The images show troops wearing Vega Strategic Services patches.

Vega Strategic Services was founded in 2011 in Ukraine by veterans of Russian and Ukrainian special forces, the investigators found. It became Vegacy Strategic Services in 2012 when the company's founder, Ukrainian citizen Anatoly Smolin, moved its headquarters to Cyprus.

Smolin, a veteran of the Soviet navy and KGB and then of Ukrainian Interior Ministry (MVD) forces, told the BBC in March 2019 that he moved to Cyprus because the legislation governing PMCs was favourable.

The head office is situated in Cyprus, with other offices in Ukraine, Russia, Syria, Sri Lanka and Egypt.

Russia "has significantly bolstered its support for Liwa al-Quds" since 2019, Deutsche Welle reported in March 2019, citing Lebanese online publication Al-Modon. The Palestinian group has gained several hundred new members, including minors, the report said.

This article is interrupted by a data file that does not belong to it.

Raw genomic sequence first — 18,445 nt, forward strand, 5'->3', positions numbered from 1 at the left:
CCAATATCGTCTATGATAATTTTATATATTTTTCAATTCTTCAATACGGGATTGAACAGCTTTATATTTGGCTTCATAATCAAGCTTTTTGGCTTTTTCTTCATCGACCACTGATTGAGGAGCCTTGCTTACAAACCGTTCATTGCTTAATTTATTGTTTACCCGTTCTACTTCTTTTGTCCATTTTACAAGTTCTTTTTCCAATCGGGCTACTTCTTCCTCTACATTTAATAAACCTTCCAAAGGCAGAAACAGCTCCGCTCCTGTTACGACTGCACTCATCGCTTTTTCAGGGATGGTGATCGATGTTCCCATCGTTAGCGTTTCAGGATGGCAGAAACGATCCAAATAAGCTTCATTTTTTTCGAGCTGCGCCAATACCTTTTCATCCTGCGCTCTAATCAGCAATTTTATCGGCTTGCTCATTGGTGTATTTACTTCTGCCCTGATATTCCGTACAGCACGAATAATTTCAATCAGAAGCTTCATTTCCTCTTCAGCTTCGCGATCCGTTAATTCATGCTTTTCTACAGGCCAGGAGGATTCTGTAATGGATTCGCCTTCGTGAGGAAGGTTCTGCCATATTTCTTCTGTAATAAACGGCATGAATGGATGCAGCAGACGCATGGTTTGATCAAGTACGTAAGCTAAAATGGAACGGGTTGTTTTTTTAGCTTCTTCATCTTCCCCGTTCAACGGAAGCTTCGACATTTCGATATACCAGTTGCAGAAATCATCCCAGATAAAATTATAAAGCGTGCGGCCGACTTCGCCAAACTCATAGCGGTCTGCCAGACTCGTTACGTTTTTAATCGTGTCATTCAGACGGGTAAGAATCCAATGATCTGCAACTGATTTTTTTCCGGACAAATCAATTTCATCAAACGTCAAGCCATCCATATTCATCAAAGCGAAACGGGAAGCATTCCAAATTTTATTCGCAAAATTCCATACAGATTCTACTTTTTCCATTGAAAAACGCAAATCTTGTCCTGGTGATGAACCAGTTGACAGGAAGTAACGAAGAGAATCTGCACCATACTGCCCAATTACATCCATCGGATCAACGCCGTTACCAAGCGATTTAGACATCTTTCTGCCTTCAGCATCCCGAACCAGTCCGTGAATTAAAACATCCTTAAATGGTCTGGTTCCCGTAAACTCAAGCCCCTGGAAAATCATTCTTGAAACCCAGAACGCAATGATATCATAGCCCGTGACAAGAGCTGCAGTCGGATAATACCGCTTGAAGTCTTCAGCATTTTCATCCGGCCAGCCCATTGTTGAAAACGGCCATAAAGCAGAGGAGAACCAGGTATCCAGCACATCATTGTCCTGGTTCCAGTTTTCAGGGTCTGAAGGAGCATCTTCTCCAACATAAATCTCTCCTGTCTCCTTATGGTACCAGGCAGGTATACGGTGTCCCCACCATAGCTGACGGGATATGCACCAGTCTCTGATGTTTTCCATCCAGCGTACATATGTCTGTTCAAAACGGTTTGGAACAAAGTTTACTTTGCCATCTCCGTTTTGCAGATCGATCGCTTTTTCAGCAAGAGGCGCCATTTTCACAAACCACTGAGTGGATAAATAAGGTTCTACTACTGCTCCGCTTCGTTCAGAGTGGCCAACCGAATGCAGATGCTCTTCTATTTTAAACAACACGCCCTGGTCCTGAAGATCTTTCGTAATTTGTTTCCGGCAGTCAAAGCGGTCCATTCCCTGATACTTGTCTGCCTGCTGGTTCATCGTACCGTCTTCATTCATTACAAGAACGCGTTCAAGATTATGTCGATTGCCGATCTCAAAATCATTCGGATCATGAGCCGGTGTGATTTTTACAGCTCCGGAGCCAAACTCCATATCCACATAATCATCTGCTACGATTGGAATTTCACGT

Reports in January 2019 recognised Russia as the force behind Vega.

Smolin personally participated in the military training of Liwa al-Quds fighters in Syria, according to the CIT. The photographs of the training feature someone who looks like him.

Operating 'in the shadows' in Middle East

Observers in Central Asia see Russian PMCs as a multifaceted threat to their countries' security.

PMCs such as the Wagner Group carry out intelligence and military missions that Moscow cannot do officially, said Edil Osmonbetov of Bishkek, a political scientist and international relations specialist.

"These are not regular armed forces that fall under international law; the states co-ordinating them do not bear responsibility for their actions," he said.

Vega is just one of the PMCs created at the Kremlin's behest, said Dauren Ospanov, a retired Kazakh army major and former officer at the Almaty regional garrison.

He named other PMCs -- Shchit (Shield) and Patriot -- that do not officially exist in Russia but actively recruit young men to perform dangerous missions in the Middle East.

"Unlike the Wagner Group, Vega and other Russian PMCs do not have military equipment, armoured personnel carriers or artillery and have not been seen in combat," Ospanov said. "They are in the shadows, handling security and training fighters, but this could very well be just a shield to hide war crimes."

Recruiting fighters in Central Asia